CHARLOTTE GAS STATION REFUSES TO SERVE GREEN CARD HOLDERS: Emilio Zepeda Cordova and Walter Montano Lopez — who are Salvadoran but living in the country legally — are suing Sam’s Mart LLC after they said a Charlotte-area clerk refused to serve them until they provided “proof of legal citizenship.” In response, Zepeda Cordova and Montano Lopez said they handed her a Central American passport, a North Carolina license, a green card and a Social Security card. “The Sam’s Mart employees working refused to serve plaintiffs and stated, ‘this is not legal,’” according to the complaint. “When plaintiffs persisted, the Sam’s Mart cashier repeatedly yelled, ‘I want to see United States ID’ and then instructed plaintiffs to leave.” A representative for Sam’s Mart did not immediately respond to McClatchy news group’s request for comment Wednesday.
MEDIA GROUP FILES SUIT FOR NC STATE RECORDS ON ATHLETIC PAYOFFS: A group of media organizations, including WRAL, the News & Observer and The New York Times, filed suit on Wednesday to ask North Carolina State University be required to produce records related to the FBI's investigation of "pay-to-play" allegations in high-level college basketball. In the national investigation which led to prison time for a former Adidas executive and two others, prosecutors said the trio and others were part of a scheme to trade hundreds of thousands of dollars in bribes to influence star athletes' choice of schools, shoe sponsors, agents and even tailors. Those athletes included former NC State player Dennis Smith Jr., now in the NBA with the New York Knicks. Court papers say Gatto helped facilitate payments to Smith's family in the fall of 2015 to make sure the top prospect remained committed to play for the Wolfpack. They also allege that a coach at NC State helped get money from Gatto's company to Smith's family.
COURT OF APPEALS OUTLAWS VIDEO SWEEPSTAKES GAMES (AGAIN): The N.C. Court of Appeals has slapped down some of the latest efforts by the video game sweepstakes industry — in which customers play video sweepstakes games to win money or other items of value — to continue operating in this state. Such games have been available to the public over the years in convenience stores, bars and in standalone locations known as sweepstakes cafes. And over the years, the North Carolina legislature has passed laws to try to ban them on the premise they are a form of gambling. Every time the legislature changed the law to prohibit the machines, the vendors adjusted how the games work and asserted that the games’ new rules and operations met the letter of the law. Litigation typically followed to have the courts decide whether the games violated the law.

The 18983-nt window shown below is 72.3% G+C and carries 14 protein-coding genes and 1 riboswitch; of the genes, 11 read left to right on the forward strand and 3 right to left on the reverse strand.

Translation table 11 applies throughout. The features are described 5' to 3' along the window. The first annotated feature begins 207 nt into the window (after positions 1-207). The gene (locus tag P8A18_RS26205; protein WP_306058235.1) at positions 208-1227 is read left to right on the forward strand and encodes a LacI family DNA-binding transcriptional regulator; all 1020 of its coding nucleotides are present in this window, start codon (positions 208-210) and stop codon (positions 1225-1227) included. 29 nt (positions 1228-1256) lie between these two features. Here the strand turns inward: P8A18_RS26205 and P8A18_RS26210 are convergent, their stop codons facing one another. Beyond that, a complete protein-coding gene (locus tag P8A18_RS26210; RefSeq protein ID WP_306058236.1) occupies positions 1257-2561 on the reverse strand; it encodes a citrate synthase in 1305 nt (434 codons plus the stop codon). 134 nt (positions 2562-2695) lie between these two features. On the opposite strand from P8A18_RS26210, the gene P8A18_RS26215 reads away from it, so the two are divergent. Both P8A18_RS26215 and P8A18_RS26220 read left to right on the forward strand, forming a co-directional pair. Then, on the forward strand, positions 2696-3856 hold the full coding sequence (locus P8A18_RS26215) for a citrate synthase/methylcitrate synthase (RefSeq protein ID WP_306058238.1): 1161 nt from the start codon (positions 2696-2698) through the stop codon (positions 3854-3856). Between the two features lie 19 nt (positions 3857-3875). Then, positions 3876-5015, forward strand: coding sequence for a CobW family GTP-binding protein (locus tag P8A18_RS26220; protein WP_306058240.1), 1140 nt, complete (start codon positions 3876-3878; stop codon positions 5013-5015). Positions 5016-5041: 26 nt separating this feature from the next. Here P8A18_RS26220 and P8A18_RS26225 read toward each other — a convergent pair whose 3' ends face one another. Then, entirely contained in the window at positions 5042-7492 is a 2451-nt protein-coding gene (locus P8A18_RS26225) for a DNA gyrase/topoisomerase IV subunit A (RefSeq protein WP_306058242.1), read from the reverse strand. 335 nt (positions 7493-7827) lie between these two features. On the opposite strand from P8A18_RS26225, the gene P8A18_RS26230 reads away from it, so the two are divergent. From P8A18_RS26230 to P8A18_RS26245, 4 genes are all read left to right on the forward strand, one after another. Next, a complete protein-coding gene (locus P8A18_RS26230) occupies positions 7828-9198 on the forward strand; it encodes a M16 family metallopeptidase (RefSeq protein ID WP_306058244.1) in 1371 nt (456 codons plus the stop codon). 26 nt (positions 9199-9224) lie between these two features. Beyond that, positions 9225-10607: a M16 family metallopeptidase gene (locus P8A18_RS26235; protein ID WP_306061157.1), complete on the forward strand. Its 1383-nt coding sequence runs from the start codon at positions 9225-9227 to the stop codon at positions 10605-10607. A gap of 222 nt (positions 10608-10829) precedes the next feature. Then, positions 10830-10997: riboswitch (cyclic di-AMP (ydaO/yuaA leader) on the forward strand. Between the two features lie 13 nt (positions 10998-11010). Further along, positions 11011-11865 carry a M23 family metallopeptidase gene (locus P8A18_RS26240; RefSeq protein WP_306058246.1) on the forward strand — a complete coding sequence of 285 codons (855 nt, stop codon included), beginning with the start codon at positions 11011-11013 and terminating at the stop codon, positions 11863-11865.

CONGRESSMAN ELIJAH CUMMINGS' FIGHT FOR JUSTICE AND FAIRNESS IS OVER: After undergoing an unspecified medical procedure, the Democratic leader did not return to his office this week, the Baltimore Sun reported. A statement from his office said that he had passed away due to “complications concerning longstanding health challenges.” Mr. Cummings was chairman of the House Oversight and Reform Committee and a leading figure in the Trump impeachment inquiry. The first two years of the Trump administration, 2017 and 2018, were agonizing for Mr. Cummings, who was battling ill health, including complications of heart surgery, as well as political frustration. Mr. Cummings said his efforts to work with Trump and members of the GOP majority in the House were fruitless. He said that at the luncheon after Trump’s inauguration and during other encounters, he urged the president to pursue policies that could unite the country and burnish his legacy. The congressman said that after a few promising meetings, he stopped hearing from Trump. “Perhaps if I knew then what I know now, I wouldn’t have had a lot of hope,” Mr. Cummings later remarked. “He is a man who quite often calls the truth a lie and calls a lie the truth.”
TRUMP'S EFFORTS TO BLOCK TESTIMONY RE UKRAINE ARE FAILING: The White House has had more success blocking the release of documents tied to the case. But the president and his lawyers had hoped to use the power of his office to muzzle current and former diplomats and White House aides, arguing in presidential tweets and a lengthy letter to Democratic lawmakers on Oct. 8 that their subpoenas are invalid and unenforceable. “President Trump cannot permit his administration to participate in this partisan inquiry under these circumstances,” wrote Pat Cipollone, the White House counsel. And yet the president has been unable to prevent it. Just since Mr. Trump declared war on the impeachment effort, three current and former senior State Department officials and a former top White House aide have testified for nearly 36 total hours, delivering to lawmakers a consistent narrative of how they were effectively pushed aside by allies of the president operating outside America’s usual foreign policy channels. “It’s partly because this shadow foreign policy that the president was running was so deeply offensive to people in his own administration who took pride in overseeing a professionally run and arguably exemplary policy in support of Ukraine,” said Representative Tom Malinowski, Democrat of New Jersey and a former State Department official involved in the inquiry. Referring to Mr. Trump’s personal lawyer, he added, “And then to see the official policy undermined by this clownishly corrupt effort led by Rudy Giuliani on behalf of the president was just more than many people apparently could bear.”